Getting a mortgage

Getting a mortgage with a poor credit score can be difficult, though it isn’t impossible. The exact criteria for a mortgage varies from lender to lender and there are specialist mortgage companies who offer credit to people who are in a poor credit scenario, so it’s worth looking around at all your options.

‘Bad credit’ mortgages, also known as ‘subprime’ mortgages, work in the same way as any other mortgage though you will likely need to take a couple of things into consideration:

  1. A higher deposit
    While not guaranteed, you will most likely be asked to pay a higher deposit for your home. This is usually at least 15% of the value of the property but can be much more depending on the lender and your circumstances.
  2. Reduced mortgages available
    You should expect to have fewer mortgage options to choose from. Not only will your options be reduced, but they are also likely to be more expensive, charging a higher rate of interest than many of the rates you see advertised on the high street.

What can you do?

 The first step is to consult a reputable financial advisor to help you understand your options, and whether a mortgage is even the right decision at this point in your financial life. If you’re certain you want to apply for a mortgage, it’s best to speak to several mortgage advisors to find out what options are available to you.

Most mortgage brokers offer a free initial call to figure out what borrowing and rates could be available to you. Take advantage of this and speak to several advisors from different brokerages before making a decision. This way, you’ll get a better picture of the rates and loan amounts available to you.

Many mortgage advisors work on a commission basis – where the mortgage provider, such as Barclays, or HSBC, pays the advisor a percentage of the total loan taken out – but it’s best to still check whether the advisors charge any additional fees for their service.

If, after speaking with several mortgage advisors, your options are looking drastically more expensive or requiring a higher deposit, you could also consider a guarantor mortgage. A guarantor mortgage is where a family member or friend with a stronger credit history will co-sign the mortgage and bind themselves to the agreement. If you don’t keep up with repayments, by law your guarantor will have to pay it.

There will still be credit checks in a guarantor mortgage, and this includes you, your guarantor and whoever else is on the mortgage. And you’ll usually be asked to put additional collateral against the mortgage, often the guarantor’s property.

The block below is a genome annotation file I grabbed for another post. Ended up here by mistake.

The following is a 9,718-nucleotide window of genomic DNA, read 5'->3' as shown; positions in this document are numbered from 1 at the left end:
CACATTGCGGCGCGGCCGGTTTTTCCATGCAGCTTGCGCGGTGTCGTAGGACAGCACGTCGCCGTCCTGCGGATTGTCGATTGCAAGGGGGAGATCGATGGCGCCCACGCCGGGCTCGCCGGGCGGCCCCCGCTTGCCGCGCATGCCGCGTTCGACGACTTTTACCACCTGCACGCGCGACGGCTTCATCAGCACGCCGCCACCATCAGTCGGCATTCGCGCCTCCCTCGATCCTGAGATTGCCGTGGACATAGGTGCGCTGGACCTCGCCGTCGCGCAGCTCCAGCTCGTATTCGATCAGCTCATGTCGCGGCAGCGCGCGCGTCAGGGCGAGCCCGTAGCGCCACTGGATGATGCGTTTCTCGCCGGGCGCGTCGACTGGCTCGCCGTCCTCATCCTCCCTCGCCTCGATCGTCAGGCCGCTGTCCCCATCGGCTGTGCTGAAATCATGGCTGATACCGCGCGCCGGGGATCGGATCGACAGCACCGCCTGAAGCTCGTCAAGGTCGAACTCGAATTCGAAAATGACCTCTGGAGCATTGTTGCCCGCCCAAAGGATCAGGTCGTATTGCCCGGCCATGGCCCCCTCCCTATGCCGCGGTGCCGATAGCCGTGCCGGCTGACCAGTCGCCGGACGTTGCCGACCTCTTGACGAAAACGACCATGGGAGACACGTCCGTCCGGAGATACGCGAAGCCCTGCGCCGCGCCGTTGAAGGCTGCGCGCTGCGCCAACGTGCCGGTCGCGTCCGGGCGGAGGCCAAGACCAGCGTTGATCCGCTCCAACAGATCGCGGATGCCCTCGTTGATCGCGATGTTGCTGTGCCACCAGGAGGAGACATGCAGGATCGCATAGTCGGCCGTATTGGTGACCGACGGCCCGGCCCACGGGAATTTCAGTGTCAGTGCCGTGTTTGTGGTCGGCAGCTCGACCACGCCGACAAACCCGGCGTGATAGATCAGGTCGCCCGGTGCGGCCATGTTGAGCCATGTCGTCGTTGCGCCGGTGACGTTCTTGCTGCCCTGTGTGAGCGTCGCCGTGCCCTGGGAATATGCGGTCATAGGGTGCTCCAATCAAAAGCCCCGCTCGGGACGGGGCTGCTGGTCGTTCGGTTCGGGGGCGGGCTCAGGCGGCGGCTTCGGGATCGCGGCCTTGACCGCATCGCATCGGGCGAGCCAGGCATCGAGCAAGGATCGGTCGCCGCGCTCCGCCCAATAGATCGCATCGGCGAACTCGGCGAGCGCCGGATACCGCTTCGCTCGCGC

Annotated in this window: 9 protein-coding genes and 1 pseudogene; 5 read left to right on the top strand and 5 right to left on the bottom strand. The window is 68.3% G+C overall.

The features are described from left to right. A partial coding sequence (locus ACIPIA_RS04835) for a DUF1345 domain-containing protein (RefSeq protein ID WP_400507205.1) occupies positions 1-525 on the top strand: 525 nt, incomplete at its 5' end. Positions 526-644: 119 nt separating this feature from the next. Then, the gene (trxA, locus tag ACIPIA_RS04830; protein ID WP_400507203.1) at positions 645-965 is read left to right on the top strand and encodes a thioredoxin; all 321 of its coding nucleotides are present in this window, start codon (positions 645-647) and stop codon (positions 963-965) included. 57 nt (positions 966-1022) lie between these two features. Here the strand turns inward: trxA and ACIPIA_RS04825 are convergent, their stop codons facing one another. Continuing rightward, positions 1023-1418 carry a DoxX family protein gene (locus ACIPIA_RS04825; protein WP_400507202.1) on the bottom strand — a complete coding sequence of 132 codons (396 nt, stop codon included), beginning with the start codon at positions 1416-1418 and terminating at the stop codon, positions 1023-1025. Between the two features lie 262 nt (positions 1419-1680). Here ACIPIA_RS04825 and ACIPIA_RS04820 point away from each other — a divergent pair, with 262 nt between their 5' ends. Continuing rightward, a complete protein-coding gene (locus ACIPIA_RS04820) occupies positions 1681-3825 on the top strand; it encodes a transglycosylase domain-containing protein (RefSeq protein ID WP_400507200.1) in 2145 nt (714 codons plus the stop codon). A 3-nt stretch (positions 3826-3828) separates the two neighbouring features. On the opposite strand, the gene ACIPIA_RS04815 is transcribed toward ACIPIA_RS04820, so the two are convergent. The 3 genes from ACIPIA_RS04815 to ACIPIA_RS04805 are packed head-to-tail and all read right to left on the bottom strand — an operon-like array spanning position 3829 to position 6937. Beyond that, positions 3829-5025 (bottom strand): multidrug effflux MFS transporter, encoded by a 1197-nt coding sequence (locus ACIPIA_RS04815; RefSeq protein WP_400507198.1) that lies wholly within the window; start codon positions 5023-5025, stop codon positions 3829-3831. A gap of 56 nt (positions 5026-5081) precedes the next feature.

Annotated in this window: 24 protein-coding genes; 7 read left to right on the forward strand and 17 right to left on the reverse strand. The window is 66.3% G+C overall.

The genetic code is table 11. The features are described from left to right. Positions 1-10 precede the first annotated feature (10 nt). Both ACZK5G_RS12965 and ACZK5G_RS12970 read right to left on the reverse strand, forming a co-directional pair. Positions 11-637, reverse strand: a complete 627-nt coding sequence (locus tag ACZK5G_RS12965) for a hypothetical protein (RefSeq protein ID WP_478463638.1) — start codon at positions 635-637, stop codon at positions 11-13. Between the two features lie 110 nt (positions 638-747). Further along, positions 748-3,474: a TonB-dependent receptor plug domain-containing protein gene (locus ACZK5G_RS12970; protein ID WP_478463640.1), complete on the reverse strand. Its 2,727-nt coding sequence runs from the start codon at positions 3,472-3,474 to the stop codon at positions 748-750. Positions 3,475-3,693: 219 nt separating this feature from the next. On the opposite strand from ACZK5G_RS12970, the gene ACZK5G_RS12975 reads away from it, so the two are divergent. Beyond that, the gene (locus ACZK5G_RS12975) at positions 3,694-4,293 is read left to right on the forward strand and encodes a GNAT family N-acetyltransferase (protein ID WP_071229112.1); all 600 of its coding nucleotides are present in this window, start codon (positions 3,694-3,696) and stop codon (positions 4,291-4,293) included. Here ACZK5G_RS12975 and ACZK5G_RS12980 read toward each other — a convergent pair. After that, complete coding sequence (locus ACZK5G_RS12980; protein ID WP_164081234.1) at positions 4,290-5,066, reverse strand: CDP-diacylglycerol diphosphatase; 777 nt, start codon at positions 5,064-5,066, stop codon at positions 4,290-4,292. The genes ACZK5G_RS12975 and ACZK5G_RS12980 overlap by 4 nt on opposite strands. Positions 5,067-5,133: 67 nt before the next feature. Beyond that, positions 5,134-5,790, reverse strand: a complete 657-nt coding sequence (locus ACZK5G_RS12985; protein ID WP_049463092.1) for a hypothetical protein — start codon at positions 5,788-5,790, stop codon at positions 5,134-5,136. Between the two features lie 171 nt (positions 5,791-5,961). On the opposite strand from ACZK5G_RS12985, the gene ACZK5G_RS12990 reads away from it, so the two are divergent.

Getting a loan

If you have bad credit, then you may find it difficult to get a loan. This is because the lender is taking on additional risk by lending money to someone who may not be able to afford the repayments. In this situation, you might still be able to get a loan, but it will usually come with higher interest rates and more restrictions.

What can you do?

You’re still likely to have options open to you, so make sure you explore them all in detail and only apply for loans you are likely to get a ‘yes’ to and can meet the conditions of repayment. Each full application you fill in will result in a ‘hard search’ on your credit report so it will show up on your credit report.

If you are already an Aqua customer and looking to consolidate debts, our personal loans could be for you.

Renting a property

While there are some similarities between buying and renting, the key difference here is that you will need to deal with landlords instead of mortgage providers. Most landlords will want to run a credit check to see if you can afford to pay the rent each month. 
If you are identified as having a bad credit rating, they’re likely to assume there’s a higher chance you won’t be able to pay every month. In these circumstances, landlords could be less likely to allow you to rent their property.

What can you do?

Being upfront and honest with your potential landlord right from the start is the best place to start. Have a conversation with them to explain the reality of your financial situation outside of just the numbers that are going to come back in your credit report. Remember, lots of people have a history of bad credit and there’s more to everyone than a credit score.

Sometimes offering to pay a few more months in advance can also tip the landlord in your favour and allow you to rent your property.

Other options include getting a guarantor, which works in the same way as it does with a mortgage, and if you have previous landlords, a good reference will go a long way to help build your case.

Failure to make payments on time or to stay within your credit limit means that you will pay additional charges and may make obtaining credit in the future more expensive and difficult.


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Team Aqua

Aqua’s contributors are experts in their field, from a range of backgrounds including banking and lending.

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Failure to make payments on time or to stay within your credit limit means that you will pay additional charges and may make obtaining credit in the future more expensive and difficult.